Tuesday, April 8, 2014


So, on live action.

Frankly, it's very hard. You don't have complete, 100% control of your actors like you do in stop motion. For example, a couple hours ago I worked on some new shots, and my actor, Gavin, wouldn't stop giggling and didn't always do what I wanted for the shot (didn't mean it wasn't good footage, though. Gavin is still a good actor).

Today, I learned some things shooting live action. Here's what I learned:

1. You need to describe exactly what you want with your actors (unless it's a silent film, then you can be lazy and tell them as your filming). You don't have the same mind as your actor does, and he might have a different vision from you.

2. Your actors must memorize their lines. I already knew this, Gavin barely speaks at all in the film. But still, you can't just expect to give them long complex dialouge on the set them expect them to say it 20 seconds later. You need to write it down them let them practice. This will make your film seem much better.

3. Try to keep continuity. If you're shooting more than one day, try to keep your actors wearing the same wardrobe. Unless the film's shots shift in time between day 1 and day 2, it will look like they magically changed clothes. I made this mistake, when earlier in the movie Gavin's shirt changes from purple to yellow.

4. Try to keep authenticity. Unless the characters in your world live in the modern day, try to give them realistic wardrobes and sets. If they're spelunkers, give them climbing ropes and headlamps. If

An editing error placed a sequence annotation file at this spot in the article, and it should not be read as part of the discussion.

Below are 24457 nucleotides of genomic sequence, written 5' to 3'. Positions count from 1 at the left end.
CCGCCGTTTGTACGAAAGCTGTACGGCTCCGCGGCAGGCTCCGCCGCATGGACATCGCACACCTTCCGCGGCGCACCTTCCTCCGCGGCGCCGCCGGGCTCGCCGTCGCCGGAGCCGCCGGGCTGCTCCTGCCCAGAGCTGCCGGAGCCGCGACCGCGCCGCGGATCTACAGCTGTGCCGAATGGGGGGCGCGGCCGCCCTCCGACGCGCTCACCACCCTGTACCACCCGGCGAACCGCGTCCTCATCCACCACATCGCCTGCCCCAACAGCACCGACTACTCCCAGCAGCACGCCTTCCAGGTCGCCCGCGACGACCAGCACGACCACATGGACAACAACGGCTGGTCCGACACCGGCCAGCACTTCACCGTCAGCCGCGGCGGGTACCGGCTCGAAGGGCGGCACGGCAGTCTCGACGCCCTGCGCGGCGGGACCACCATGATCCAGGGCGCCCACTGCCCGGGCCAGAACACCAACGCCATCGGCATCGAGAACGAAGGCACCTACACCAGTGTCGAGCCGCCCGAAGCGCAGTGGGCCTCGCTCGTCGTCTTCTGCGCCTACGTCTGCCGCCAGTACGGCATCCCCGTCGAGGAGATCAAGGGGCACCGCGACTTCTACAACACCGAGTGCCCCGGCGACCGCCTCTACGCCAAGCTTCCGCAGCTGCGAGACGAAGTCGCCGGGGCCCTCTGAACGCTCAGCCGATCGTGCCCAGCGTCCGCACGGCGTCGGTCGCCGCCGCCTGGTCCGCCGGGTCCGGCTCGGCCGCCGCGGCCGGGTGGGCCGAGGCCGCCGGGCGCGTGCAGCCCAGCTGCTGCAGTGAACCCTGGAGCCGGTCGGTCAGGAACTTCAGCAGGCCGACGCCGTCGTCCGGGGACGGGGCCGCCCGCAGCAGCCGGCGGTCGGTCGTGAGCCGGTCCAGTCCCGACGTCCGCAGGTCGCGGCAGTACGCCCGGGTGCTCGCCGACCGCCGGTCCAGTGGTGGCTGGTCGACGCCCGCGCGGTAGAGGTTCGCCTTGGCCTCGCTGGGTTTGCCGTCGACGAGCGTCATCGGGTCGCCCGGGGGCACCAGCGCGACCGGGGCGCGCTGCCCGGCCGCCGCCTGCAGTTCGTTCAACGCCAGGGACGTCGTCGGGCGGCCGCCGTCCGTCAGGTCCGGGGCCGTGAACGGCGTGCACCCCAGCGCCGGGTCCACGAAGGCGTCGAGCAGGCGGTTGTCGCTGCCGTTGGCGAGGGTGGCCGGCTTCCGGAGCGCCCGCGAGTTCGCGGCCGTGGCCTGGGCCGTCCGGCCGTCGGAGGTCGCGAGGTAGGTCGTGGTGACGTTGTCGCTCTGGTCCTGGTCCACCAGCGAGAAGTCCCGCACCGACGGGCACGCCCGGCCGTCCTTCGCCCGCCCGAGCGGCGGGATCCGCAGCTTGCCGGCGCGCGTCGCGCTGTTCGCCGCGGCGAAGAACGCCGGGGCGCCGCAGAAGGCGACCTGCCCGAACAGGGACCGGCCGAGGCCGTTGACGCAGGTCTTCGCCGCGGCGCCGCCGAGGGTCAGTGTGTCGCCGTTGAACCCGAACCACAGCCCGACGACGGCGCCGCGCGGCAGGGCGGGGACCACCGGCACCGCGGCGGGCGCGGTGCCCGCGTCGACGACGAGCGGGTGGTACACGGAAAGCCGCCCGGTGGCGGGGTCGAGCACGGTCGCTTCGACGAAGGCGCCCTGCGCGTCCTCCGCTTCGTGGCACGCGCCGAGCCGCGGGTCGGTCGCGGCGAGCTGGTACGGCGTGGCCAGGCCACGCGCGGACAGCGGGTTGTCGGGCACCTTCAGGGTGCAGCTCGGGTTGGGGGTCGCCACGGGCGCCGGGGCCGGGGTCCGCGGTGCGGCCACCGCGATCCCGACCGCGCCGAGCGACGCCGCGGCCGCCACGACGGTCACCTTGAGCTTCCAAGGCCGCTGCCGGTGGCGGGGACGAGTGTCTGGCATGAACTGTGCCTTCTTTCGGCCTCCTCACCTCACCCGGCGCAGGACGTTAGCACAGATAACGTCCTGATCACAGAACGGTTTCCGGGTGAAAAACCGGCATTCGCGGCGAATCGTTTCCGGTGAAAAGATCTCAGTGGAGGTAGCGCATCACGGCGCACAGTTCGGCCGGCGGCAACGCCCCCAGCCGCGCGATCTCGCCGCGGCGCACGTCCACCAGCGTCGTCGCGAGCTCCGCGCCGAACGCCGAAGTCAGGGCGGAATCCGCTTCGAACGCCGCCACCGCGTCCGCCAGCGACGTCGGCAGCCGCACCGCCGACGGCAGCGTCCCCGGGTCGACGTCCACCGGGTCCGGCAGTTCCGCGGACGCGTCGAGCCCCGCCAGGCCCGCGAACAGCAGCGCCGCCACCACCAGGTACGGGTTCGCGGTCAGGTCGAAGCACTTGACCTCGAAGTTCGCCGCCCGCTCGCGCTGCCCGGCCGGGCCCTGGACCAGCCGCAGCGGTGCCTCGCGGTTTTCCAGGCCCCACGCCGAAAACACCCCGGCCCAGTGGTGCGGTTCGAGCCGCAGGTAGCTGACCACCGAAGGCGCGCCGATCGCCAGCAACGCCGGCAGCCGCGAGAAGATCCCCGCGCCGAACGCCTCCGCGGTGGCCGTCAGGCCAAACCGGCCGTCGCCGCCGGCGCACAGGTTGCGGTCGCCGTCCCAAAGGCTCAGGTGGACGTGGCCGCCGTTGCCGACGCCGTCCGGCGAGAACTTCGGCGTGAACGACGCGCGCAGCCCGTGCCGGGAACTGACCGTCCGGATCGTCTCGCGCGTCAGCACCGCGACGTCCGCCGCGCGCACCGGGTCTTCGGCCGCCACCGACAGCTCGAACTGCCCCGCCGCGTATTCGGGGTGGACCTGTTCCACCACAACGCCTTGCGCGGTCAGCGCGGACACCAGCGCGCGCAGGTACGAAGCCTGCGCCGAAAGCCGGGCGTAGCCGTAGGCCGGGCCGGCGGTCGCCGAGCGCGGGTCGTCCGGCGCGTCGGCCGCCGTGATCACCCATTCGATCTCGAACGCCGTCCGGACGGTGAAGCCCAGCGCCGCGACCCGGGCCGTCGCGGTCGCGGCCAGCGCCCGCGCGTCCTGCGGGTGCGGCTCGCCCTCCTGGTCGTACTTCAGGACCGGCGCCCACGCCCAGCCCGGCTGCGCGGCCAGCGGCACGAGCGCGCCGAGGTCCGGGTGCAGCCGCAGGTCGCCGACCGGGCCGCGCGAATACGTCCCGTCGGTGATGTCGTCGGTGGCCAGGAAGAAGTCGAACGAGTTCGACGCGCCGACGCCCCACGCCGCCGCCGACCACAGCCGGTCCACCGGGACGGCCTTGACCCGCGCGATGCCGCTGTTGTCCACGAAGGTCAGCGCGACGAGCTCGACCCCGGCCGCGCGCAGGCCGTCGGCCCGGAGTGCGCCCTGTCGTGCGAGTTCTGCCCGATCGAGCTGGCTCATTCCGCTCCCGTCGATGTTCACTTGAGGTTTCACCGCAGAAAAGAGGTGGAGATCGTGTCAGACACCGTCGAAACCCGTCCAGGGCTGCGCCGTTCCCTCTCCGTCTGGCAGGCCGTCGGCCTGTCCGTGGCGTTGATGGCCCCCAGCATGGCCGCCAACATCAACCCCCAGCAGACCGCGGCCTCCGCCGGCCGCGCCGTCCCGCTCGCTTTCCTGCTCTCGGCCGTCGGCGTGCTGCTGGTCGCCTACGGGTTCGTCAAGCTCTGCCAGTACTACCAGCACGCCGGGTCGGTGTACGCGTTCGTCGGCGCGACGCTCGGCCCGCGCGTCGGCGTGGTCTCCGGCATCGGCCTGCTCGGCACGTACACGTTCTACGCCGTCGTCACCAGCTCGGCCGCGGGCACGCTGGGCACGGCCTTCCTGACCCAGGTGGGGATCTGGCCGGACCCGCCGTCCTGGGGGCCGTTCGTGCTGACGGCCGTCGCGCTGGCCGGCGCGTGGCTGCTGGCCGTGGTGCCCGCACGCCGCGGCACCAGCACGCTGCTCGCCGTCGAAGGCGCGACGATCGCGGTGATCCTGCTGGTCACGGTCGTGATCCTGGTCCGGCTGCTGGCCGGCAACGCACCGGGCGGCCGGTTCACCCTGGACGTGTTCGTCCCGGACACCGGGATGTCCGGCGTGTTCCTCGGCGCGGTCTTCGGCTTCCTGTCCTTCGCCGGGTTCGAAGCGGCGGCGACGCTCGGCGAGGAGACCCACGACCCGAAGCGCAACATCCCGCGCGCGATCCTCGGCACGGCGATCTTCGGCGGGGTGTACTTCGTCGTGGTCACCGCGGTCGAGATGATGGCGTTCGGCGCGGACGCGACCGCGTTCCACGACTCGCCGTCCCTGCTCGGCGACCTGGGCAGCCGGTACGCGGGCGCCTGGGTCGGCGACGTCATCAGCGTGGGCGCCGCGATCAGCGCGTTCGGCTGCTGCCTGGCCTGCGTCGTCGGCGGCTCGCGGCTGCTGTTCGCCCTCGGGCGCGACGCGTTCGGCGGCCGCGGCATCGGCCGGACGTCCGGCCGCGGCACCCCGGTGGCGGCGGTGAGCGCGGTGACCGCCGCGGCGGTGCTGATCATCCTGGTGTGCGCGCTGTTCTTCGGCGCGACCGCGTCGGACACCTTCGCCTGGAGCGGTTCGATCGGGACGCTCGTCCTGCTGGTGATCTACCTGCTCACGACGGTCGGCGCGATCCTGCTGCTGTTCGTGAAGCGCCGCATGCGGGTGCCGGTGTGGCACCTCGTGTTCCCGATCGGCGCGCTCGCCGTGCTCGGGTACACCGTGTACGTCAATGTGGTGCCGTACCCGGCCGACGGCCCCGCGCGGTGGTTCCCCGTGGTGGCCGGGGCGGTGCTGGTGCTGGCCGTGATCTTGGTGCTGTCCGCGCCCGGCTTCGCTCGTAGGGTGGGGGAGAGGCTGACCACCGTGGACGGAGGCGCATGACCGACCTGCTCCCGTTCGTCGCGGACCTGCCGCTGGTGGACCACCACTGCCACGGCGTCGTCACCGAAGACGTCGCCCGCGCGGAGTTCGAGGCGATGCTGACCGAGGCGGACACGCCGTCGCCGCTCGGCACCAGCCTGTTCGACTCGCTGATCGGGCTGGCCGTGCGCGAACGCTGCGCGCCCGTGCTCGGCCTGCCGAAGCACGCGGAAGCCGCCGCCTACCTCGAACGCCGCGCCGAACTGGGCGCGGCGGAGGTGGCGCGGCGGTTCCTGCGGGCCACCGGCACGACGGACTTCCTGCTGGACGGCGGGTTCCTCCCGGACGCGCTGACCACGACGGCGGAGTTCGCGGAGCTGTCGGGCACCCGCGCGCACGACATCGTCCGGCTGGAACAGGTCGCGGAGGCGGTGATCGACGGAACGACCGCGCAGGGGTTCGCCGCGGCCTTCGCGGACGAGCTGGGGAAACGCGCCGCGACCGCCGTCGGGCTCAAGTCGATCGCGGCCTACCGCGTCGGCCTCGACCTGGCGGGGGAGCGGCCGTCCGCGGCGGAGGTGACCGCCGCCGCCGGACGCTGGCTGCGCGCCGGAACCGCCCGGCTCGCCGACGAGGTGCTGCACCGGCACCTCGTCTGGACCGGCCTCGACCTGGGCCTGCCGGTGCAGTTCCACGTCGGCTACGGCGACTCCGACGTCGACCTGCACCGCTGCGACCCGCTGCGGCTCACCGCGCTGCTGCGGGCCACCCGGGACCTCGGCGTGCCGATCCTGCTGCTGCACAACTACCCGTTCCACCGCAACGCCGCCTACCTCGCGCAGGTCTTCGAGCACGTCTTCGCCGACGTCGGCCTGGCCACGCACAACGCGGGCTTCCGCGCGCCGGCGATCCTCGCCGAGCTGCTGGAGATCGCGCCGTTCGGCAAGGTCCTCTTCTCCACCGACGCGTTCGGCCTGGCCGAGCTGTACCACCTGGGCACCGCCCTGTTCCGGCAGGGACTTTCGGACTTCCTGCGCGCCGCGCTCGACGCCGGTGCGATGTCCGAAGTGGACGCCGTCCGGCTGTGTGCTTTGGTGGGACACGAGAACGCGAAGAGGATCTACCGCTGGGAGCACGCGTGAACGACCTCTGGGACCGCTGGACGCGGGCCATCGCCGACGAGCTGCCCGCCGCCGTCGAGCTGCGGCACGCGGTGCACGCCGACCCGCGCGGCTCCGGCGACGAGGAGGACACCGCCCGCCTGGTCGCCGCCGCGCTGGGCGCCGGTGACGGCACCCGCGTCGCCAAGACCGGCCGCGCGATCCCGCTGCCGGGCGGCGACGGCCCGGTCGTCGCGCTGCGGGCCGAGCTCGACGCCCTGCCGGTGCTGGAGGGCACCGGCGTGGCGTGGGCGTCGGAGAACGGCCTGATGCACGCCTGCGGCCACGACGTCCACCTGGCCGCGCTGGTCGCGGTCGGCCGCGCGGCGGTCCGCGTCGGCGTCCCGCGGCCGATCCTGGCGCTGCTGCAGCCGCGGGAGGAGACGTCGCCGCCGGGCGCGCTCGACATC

they're victorians, give them steampunk-ish 18th century attire. If they're cavemen, give them fake fur

robes and rubber prosthetic foreheads. I know it's hard to get this kind of stuff, but you can ask family members, learn on websites how to make them yourself, or even search your attic for old clothing. For sets, try to look for good, realistic locations (Gavin was doing a castaway-style film for the silent film festival, so he was lucky to get his shots done on a vacation to Maui. Made
a fantastic film. I also did a silent film about Mothman, and luckily had a really creepy chicken shack, which helped the creepy factor). If not, use a green screen and green screen programs, and legally upload photos from the internet.

5. Be nice, but have a limit. You may want it to be perfect, but you just can't do that. Be nice to your actors, and accept their ideas. But if they give you the lip and complain, have a limit.

6. NEVER, EVER, EVER FILM, if your actors have the giggles.

They won't be able to function if they just laugh. Unless you want an impossibly long out takes reel full of the giggle fits of actors and curse words of directors, just don't film if they keep laughing.

So, any way, except for GIGGLING FITS (I told you), acting on set has been okay. Gavin had to survive by setting some mushrooms in the script, so I got some raw mushrooms from Mom, who's a cook. Gavin ate the mushrooms, then promptly ran into the bathroom to spit them up.

Antediluvian is currently going well and filming is almost complete!

Antediluvian, coming to a prehistoric, dinosaur-infested cave near you

1 comment:

  1. Cool! I can't believe that you are only 14 yrs. old. You write like a pro! Plus, your story ideas are all your own.